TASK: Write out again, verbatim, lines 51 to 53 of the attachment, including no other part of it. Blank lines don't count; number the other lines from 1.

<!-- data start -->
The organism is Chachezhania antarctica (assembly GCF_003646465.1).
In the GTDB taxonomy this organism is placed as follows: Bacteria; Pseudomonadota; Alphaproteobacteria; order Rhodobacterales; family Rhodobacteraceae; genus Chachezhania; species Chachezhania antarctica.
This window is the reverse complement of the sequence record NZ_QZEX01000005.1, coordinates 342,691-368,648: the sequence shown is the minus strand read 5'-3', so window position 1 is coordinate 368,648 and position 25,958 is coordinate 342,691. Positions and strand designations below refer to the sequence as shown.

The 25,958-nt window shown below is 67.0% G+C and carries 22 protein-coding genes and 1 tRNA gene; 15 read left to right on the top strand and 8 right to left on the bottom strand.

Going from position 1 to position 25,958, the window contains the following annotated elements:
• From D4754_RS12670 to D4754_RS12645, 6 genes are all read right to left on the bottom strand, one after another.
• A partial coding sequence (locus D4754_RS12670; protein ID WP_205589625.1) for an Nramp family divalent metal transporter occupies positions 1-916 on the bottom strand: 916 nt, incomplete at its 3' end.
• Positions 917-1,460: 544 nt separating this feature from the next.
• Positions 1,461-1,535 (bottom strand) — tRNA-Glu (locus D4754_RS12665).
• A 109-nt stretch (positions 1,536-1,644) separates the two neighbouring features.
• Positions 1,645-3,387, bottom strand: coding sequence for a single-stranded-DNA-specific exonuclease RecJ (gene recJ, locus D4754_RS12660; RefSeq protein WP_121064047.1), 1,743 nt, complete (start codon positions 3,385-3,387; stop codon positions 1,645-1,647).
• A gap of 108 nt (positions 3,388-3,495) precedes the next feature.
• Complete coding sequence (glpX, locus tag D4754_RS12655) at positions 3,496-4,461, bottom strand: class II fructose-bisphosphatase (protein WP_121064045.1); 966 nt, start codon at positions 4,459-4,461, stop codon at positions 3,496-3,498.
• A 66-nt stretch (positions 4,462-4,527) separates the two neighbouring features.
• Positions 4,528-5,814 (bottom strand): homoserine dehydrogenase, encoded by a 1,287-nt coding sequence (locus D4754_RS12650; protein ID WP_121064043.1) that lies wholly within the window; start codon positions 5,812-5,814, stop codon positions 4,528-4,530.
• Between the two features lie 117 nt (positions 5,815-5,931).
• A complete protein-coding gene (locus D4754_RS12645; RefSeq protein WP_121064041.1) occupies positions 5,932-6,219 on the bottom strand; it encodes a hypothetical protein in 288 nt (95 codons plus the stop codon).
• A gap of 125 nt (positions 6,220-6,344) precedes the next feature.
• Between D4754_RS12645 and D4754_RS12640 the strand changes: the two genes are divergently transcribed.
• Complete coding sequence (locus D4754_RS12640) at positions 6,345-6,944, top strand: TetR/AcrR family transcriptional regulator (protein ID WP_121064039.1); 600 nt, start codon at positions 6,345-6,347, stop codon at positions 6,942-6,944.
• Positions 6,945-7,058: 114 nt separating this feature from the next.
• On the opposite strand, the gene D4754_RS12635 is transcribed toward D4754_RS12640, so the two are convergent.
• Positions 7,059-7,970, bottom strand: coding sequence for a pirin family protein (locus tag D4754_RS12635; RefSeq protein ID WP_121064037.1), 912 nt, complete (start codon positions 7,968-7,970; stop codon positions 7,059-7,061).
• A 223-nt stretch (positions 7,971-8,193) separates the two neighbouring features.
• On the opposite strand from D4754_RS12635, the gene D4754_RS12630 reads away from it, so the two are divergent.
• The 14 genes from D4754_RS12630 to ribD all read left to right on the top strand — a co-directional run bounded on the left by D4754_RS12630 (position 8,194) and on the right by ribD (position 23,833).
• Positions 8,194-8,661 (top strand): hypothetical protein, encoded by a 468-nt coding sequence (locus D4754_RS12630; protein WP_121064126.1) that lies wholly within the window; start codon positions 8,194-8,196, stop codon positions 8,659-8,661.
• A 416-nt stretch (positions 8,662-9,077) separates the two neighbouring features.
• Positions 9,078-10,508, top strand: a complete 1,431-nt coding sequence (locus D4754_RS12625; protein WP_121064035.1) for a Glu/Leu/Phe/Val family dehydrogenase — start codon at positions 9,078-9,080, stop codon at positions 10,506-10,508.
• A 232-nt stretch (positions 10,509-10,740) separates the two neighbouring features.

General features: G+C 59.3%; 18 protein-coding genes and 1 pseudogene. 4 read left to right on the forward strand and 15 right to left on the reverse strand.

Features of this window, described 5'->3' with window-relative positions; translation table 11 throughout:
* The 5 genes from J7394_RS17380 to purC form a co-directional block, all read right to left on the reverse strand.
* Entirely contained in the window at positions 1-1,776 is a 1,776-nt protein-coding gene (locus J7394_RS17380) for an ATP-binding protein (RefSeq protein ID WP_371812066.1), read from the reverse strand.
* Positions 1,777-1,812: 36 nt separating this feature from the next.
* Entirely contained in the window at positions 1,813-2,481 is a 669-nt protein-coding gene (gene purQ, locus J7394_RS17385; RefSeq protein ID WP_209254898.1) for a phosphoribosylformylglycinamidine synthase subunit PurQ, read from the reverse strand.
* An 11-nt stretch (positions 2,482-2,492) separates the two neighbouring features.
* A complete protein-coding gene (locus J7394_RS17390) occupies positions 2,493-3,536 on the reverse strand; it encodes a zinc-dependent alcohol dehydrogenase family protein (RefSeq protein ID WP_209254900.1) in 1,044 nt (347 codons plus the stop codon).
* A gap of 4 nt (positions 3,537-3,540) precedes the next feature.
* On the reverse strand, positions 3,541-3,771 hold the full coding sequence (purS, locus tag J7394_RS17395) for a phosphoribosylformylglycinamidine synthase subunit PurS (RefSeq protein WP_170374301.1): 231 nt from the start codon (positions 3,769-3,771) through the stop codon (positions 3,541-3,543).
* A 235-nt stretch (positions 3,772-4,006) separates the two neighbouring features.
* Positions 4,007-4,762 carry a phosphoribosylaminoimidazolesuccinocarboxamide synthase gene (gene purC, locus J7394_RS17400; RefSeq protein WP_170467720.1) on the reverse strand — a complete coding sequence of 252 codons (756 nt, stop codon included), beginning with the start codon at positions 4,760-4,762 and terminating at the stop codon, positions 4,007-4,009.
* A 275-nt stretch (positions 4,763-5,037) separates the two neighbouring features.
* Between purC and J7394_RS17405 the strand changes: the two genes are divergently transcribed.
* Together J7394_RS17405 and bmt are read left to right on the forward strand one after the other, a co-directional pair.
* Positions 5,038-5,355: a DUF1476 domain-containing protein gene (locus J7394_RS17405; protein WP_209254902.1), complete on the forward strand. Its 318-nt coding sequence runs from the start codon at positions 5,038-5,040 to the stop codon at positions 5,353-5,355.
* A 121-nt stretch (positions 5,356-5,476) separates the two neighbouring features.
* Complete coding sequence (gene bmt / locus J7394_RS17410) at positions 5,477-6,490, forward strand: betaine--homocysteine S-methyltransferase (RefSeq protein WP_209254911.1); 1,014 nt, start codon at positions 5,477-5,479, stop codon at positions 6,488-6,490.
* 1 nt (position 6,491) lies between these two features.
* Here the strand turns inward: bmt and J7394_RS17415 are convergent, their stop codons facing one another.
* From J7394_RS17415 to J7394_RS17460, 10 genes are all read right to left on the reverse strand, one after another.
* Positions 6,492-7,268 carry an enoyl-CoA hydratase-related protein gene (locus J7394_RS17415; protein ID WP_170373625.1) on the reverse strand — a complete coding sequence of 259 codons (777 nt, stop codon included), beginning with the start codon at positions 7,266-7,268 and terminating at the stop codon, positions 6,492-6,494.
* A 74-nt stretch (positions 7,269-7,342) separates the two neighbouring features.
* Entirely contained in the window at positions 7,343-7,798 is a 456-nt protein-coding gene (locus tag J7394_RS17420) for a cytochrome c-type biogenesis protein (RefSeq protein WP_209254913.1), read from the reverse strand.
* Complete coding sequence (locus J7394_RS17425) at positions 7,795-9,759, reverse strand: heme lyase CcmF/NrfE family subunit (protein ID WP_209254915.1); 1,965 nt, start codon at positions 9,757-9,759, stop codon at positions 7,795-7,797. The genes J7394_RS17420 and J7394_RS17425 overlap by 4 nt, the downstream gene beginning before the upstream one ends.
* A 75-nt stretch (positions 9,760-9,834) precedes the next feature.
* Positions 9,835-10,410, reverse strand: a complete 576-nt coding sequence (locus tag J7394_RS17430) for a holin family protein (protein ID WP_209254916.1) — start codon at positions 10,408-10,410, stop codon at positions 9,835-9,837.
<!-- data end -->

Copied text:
* From J7394_RS17415 to J7394_RS17460, 10 genes are all read right to left on the reverse strand, one after another.
* Positions 6,492-7,268 carry an enoyl-CoA hydratase-related protein gene (locus J7394_RS17415; protein ID WP_170373625.1) on the reverse strand — a complete coding sequence of 259 codons (777 nt, stop codon included), beginning with the start codon at positions 7,266-7,268 and terminating at the stop codon, positions 6,492-6,494.
* A 74-nt stretch (positions 7,269-7,342) separates the two neighbouring features.